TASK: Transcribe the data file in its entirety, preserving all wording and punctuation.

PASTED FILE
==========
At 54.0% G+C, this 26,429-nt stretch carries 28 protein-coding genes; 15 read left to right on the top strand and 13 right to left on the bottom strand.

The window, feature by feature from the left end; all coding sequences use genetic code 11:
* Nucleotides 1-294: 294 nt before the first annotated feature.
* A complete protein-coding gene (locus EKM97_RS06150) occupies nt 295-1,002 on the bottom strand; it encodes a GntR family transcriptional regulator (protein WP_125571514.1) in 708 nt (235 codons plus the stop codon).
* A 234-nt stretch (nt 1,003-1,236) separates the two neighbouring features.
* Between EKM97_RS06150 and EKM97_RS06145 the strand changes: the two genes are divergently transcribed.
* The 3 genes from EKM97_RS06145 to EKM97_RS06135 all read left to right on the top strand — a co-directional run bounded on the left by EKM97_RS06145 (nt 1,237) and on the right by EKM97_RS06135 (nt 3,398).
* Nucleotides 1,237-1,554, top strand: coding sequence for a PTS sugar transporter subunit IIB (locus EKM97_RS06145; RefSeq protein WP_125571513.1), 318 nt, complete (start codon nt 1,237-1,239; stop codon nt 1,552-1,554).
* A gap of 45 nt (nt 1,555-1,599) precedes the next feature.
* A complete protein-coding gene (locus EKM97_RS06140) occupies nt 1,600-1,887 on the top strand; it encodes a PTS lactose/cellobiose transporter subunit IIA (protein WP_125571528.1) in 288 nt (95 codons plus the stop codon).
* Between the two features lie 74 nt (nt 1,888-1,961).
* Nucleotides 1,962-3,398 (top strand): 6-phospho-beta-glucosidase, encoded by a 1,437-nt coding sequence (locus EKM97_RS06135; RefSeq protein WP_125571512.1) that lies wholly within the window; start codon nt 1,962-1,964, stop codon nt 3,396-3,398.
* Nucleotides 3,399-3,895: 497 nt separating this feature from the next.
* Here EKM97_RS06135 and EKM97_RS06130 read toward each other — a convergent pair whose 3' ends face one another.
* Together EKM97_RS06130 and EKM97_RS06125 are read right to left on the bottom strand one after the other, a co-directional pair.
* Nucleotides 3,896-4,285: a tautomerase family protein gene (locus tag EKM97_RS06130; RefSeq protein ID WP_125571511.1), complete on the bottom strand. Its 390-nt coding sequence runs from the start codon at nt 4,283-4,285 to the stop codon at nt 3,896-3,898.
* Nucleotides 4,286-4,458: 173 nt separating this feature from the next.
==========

At 54.0% G+C, this 26,429-nt stretch carries 28 protein-coding genes; 15 read left to right on the top strand and 13 right to left on the bottom strand.

The window, feature by feature from the left end; all coding sequences use genetic code 11:
* Nucleotides 1-294: 294 nt before the first annotated feature.
* A complete protein-coding gene (locus EKM97_RS06150) occupies nt 295-1,002 on the bottom strand; it encodes a GntR family transcriptional regulator (protein WP_125571514.1) in 708 nt (235 codons plus the stop codon).
* A 234-nt stretch (nt 1,003-1,236) separates the two neighbouring features.
* Between EKM97_RS06150 and EKM97_RS06145 the strand changes: the two genes are divergently transcribed.
* The 3 genes from EKM97_RS06145 to EKM97_RS06135 all read left to right on the top strand — a co-directional run bounded on the left by EKM97_RS06145 (nt 1,237) and on the right by EKM97_RS06135 (nt 3,398).
* Nucleotides 1,237-1,554, top strand: coding sequence for a PTS sugar transporter subunit IIB (locus EKM97_RS06145; RefSeq protein WP_125571513.1), 318 nt, complete (start codon nt 1,237-1,239; stop codon nt 1,552-1,554).
* A gap of 45 nt (nt 1,555-1,599) precedes the next feature.
* A complete protein-coding gene (locus EKM97_RS06140) occupies nt 1,600-1,887 on the top strand; it encodes a PTS lactose/cellobiose transporter subunit IIA (protein WP_125571528.1) in 288 nt (95 codons plus the stop codon).
* Between the two features lie 74 nt (nt 1,888-1,961).
* Nucleotides 1,962-3,398 (top strand): 6-phospho-beta-glucosidase, encoded by a 1,437-nt coding sequence (locus EKM97_RS06135; RefSeq protein WP_125571512.1) that lies wholly within the window; start codon nt 1,962-1,964, stop codon nt 3,396-3,398.
* Nucleotides 3,399-3,895: 497 nt separating this feature from the next.
* Here EKM97_RS06135 and EKM97_RS06130 read toward each other — a convergent pair whose 3' ends face one another.
* Together EKM97_RS06130 and EKM97_RS06125 are read right to left on the bottom strand one after the other, a co-directional pair.
* Nucleotides 3,896-4,285: a tautomerase family protein gene (locus tag EKM97_RS06130; RefSeq protein ID WP_125571511.1), complete on the bottom strand. Its 390-nt coding sequence runs from the start codon at nt 4,283-4,285 to the stop codon at nt 3,896-3,898.
* Nucleotides 4,286-4,458: 173 nt separating this feature from the next.